A Will (Last Will & Testament) is a legal document that directs how your estate (personal possessions, money, real estate) is distributed after your death.
It’s an important document because it gives you final control over your assets. For parents, making a will is one of the most important things you can do to make sure your child is cared for by the people you would choose if anything should happen to you. A will can also control the distribution of assets to your children by way of a trust.
When you die without a will, you die intestate. If you die intestate, the laws in the state where you live at the time of your death control the distribution of your assets. In Maine, probate property of a Maine resident who dies without a will is distributed under the intestacy rules of the Maine Probate Code. Under such rules, a surviving spouse and all descendants are entitled to certain specific shares of the estate. If you leave surviving children, minor or adult, your spouse will receive only a share of your estate. If you die residing in Maine without a will and no surviving spouse or relatives to take your estate under the intestacy rules of the Probate Code, your estate becomes the property of the State of Maine.
To avoid the intestacy rules of the Maine Probate Code or the task of preparing a will, some individuals choose to place some or all of their assets in joint ownership with a second individual as a method of accomplishing a transfer of such assets at death. Usually the second individual is the intended recipient at the death of the first. What many individuals do not realize is that the creation of such joint ownership creates immediate access to that asset by the joint owner. When the original owner dies, the remaining joint owner becomes the sole owner of the assets and is not required to follow the direction of the initial owner as to any other plan of distribution.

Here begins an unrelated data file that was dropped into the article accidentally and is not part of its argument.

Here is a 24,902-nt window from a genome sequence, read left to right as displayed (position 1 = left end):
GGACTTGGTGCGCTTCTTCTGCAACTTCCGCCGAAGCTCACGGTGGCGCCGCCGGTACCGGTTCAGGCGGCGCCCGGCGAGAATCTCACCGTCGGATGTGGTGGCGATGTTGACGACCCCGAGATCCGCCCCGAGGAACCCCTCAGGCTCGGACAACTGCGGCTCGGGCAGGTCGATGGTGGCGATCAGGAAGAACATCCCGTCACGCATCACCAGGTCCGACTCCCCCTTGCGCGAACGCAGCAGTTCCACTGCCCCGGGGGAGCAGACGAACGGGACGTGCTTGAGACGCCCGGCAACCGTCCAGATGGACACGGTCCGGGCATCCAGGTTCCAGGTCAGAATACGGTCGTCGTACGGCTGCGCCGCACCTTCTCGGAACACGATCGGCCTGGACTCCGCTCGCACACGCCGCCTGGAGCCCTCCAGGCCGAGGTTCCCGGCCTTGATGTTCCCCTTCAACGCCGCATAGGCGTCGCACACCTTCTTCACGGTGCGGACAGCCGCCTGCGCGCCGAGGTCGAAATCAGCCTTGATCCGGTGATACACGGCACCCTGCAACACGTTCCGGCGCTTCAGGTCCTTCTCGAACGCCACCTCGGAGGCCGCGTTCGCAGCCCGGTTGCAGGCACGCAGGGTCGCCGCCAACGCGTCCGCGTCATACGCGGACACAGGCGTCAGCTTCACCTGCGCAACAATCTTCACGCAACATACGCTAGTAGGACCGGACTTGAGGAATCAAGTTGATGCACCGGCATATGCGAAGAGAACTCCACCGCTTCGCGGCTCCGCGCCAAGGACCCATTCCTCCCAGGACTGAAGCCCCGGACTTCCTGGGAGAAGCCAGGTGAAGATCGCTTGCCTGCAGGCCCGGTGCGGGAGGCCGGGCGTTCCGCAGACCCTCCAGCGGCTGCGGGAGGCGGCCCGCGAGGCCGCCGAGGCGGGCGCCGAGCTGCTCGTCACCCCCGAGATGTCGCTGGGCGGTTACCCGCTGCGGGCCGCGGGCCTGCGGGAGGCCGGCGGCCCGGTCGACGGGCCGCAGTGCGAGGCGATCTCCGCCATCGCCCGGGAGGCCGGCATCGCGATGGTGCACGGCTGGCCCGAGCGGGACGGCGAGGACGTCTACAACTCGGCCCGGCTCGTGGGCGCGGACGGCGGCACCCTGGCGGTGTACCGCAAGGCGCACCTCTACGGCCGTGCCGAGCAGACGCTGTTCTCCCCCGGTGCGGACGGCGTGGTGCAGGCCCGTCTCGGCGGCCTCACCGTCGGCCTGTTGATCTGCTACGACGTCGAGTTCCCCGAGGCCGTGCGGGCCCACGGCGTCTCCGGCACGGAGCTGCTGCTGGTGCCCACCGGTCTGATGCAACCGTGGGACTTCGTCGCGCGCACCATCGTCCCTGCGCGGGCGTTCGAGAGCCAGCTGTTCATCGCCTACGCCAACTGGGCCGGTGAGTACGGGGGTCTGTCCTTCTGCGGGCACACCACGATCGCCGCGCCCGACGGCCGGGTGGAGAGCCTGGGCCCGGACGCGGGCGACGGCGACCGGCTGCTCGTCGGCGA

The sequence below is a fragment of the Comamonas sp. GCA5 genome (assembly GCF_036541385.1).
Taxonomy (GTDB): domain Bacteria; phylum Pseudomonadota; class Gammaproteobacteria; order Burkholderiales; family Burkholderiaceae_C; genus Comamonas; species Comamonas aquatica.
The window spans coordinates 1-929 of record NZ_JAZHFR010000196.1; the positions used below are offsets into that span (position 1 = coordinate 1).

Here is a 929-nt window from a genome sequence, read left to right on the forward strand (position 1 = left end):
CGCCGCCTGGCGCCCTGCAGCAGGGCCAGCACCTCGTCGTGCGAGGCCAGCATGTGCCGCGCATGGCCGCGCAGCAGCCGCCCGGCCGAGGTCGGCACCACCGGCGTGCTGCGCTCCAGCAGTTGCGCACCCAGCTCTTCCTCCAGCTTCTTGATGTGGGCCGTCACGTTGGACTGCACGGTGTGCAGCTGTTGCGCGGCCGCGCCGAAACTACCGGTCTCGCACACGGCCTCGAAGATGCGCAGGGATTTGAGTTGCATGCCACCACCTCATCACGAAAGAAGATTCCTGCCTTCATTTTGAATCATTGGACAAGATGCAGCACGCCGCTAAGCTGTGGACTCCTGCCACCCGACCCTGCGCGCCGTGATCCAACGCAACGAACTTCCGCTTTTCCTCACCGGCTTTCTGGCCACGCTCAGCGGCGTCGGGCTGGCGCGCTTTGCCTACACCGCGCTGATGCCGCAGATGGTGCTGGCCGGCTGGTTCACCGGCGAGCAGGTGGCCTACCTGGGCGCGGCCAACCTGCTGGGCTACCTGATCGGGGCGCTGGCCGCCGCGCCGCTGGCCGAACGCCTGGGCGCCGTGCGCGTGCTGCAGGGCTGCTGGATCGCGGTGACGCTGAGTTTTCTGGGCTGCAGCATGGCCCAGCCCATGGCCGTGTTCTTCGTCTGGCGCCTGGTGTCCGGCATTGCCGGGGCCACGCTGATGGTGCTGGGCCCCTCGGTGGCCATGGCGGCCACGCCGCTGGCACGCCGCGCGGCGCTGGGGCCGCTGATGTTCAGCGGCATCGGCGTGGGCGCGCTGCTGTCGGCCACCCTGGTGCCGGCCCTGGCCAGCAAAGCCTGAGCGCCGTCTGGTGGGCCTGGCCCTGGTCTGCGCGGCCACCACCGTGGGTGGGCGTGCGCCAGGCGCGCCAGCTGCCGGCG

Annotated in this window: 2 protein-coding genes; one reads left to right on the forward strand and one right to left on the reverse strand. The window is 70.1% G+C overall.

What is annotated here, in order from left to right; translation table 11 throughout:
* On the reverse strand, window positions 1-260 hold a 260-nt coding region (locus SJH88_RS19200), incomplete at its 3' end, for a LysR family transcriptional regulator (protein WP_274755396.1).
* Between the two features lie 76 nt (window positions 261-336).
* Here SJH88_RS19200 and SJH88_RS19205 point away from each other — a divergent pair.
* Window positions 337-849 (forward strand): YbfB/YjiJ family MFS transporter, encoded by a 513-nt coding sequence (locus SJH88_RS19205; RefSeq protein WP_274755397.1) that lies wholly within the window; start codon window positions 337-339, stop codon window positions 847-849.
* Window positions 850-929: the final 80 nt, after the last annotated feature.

Whether your situation is simple or complex a will can be drafted to memorialize your wishes and ensure your assets pass to the beneficiaries you intend. We would welcome the opportunity to meet with you regarding your personal estate plan.
For some fun and informative facts on other reasons why you might want a will, see: